A recent textile work by Diedrick Brackens responds to a startling statistic about the ongoing AIDS epidemic.
In each installment of The Artists, T highlights a recent or little-shown work by a Black artist, along with a few words from that artist putting the work into context. This week, we’re looking at a recent piece by Diedrick Brackens, who is known for his woven textiles, which are the subject of a solo exhibition at the Blanton Museum of Arka in Austin, Texas, on view through May 16, 2021.
Name: Diedrick Brackens
Based in: Los Angeles
Originally from: Mexia, Texas
When and where did you make this work? This work was made in February, in my studio in L.A.
Can you describe what is going on in the work? The weaving is a scene of an imagined ritual between three people in a barren landscape, under a full moon.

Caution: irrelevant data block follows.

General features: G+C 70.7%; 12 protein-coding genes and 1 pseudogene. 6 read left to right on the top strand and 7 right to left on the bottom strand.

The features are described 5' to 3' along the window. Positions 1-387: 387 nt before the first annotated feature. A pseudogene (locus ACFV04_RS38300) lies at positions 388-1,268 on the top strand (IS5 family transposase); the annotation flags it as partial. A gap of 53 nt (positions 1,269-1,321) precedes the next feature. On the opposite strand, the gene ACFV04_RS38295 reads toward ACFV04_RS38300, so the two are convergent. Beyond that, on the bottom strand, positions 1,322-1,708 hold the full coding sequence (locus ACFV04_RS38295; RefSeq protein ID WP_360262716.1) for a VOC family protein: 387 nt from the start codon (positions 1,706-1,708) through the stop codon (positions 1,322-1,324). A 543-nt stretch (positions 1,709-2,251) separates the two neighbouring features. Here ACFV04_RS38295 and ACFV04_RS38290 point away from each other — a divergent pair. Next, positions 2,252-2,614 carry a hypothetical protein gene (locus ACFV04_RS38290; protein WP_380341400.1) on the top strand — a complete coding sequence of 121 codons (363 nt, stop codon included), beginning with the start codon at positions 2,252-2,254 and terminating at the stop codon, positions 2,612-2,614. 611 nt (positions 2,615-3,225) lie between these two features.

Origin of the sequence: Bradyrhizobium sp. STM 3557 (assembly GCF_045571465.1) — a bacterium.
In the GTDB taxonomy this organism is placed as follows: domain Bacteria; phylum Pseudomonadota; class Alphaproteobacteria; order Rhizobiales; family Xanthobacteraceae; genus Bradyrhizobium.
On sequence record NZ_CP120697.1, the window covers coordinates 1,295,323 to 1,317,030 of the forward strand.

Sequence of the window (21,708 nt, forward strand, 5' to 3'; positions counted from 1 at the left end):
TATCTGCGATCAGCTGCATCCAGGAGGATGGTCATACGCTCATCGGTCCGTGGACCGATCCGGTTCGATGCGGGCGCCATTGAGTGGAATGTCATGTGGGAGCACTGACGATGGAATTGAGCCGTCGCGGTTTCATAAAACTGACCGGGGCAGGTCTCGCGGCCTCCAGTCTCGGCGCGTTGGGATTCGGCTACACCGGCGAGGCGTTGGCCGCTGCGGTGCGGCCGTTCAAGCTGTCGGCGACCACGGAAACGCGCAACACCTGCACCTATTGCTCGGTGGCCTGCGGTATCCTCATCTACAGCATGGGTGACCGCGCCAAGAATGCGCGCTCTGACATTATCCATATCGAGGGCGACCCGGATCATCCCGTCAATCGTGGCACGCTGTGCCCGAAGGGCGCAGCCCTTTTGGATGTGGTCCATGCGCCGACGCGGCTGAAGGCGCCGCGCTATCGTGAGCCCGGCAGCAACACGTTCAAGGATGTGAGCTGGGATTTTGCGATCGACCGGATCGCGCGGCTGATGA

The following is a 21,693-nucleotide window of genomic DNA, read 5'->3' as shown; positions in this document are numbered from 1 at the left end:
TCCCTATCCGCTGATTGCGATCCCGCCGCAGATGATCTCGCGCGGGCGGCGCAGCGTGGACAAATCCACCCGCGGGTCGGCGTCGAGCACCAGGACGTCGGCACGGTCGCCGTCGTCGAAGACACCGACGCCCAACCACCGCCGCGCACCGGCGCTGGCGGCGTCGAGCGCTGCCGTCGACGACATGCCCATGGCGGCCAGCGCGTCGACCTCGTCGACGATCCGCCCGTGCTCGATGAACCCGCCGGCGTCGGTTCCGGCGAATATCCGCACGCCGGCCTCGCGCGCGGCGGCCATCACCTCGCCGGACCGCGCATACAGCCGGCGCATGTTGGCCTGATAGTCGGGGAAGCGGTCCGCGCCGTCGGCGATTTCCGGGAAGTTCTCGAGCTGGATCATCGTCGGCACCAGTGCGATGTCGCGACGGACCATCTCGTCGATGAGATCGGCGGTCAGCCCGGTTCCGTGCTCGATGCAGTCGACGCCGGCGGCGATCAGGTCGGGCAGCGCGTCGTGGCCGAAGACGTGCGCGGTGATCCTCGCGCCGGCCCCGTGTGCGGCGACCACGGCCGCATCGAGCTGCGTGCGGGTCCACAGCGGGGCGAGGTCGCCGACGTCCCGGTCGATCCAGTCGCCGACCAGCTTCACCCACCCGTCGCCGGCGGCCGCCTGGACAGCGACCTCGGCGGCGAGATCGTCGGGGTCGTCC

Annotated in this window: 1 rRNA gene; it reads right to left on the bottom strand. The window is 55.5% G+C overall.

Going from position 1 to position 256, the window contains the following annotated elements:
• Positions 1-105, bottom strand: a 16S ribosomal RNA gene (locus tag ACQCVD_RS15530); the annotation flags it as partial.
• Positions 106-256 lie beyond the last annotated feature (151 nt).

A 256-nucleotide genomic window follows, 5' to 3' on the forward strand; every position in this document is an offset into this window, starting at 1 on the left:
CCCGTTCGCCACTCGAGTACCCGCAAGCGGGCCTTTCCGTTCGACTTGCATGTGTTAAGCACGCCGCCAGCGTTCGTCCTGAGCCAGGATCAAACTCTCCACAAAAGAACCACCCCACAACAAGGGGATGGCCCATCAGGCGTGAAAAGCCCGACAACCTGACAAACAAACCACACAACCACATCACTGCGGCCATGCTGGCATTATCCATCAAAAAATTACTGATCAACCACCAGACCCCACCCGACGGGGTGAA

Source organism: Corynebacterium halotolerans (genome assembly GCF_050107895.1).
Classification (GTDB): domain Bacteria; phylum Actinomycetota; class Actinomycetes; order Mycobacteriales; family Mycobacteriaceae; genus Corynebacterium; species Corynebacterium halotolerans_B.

What inspired you to make this work? Itwas inspired by the ongoing AIDS epidemic. There is a C.D.C. statistic from 2016 that reads, “If current H.I.V. diagnoses rates persist, about 1 in 2 Black men who have sex with men (M.S.M.) and 1 in 4 Latino M.S.M. in the United States will be diagnosed with H.I.V. during their lifetime.” It was startling. I made a series of piecesinspired by the statistic. The work is a meditation on healing, ritual and disease.
What’s the work of arka in any medium that changed your life? A woodcut by Alison Saar titled “Cotton Eater II” (2014).
Source: The New York Times